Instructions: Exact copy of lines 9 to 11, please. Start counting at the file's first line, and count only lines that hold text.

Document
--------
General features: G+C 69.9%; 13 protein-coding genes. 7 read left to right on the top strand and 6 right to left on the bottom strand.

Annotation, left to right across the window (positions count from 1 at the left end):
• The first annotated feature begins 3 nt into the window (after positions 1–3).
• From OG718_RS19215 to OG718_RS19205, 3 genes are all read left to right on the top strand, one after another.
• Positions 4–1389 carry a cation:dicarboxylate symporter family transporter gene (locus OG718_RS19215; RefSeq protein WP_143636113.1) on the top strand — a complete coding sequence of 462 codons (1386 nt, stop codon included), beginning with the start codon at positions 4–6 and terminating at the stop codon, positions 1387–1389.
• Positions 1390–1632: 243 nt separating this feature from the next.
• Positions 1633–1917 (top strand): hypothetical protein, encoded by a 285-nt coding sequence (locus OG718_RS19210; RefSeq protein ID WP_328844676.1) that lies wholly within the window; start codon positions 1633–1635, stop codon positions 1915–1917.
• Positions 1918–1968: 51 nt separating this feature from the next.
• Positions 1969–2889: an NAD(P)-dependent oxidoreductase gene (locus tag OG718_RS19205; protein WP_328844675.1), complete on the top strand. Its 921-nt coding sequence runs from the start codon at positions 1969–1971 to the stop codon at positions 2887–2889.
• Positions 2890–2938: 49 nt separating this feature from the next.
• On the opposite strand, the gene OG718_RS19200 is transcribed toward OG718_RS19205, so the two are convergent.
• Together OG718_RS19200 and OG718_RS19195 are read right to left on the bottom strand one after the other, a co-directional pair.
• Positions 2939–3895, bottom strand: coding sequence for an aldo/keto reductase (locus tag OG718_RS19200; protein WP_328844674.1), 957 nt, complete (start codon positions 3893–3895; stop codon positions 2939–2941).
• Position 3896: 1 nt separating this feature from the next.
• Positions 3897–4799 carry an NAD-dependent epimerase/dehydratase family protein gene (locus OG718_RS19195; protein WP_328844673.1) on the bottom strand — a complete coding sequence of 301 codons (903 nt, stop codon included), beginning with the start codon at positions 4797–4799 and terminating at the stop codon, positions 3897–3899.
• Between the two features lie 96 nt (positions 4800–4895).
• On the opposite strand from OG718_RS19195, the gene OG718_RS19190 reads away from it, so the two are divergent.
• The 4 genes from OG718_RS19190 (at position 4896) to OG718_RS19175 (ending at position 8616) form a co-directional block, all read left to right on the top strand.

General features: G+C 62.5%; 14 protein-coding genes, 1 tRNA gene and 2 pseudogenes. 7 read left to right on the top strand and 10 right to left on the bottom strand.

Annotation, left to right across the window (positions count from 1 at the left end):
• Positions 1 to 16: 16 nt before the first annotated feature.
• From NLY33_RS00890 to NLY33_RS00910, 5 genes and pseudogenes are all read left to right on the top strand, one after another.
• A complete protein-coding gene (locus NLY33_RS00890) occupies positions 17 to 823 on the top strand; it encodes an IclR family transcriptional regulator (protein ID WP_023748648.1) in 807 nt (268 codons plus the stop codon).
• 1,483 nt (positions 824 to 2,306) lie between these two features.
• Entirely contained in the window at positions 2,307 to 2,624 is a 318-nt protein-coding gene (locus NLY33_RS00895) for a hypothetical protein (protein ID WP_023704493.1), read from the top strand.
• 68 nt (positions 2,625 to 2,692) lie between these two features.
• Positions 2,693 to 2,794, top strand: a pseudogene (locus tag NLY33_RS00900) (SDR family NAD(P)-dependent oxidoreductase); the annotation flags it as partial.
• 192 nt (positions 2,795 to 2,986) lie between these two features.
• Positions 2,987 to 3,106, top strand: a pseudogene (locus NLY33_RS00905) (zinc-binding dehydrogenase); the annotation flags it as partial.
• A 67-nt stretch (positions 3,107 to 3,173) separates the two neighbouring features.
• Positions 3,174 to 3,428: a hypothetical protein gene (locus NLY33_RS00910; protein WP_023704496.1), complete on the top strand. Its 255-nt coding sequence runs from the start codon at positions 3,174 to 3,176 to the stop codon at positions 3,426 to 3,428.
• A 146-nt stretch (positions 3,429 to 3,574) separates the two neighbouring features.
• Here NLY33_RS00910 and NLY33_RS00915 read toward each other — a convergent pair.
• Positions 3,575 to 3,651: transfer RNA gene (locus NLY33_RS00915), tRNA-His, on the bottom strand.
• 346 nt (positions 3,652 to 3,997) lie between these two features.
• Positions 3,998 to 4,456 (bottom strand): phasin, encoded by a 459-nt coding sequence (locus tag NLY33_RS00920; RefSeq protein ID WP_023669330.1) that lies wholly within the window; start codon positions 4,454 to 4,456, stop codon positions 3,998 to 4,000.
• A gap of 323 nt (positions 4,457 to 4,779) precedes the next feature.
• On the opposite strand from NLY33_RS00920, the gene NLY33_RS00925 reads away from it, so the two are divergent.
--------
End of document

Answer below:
• Positions 1969–2889: an NAD(P)-dependent oxidoreductase gene (locus tag OG718_RS19205; protein WP_328844675.1), complete on the top strand. Its 921-nt coding sequence runs from the start codon at positions 1969–1971 to the stop codon at positions 2887–2889.
• Positions 2890–2938: 49 nt separating this feature from the next.
• On the opposite strand, the gene OG718_RS19200 is transcribed toward OG718_RS19205, so the two are convergent.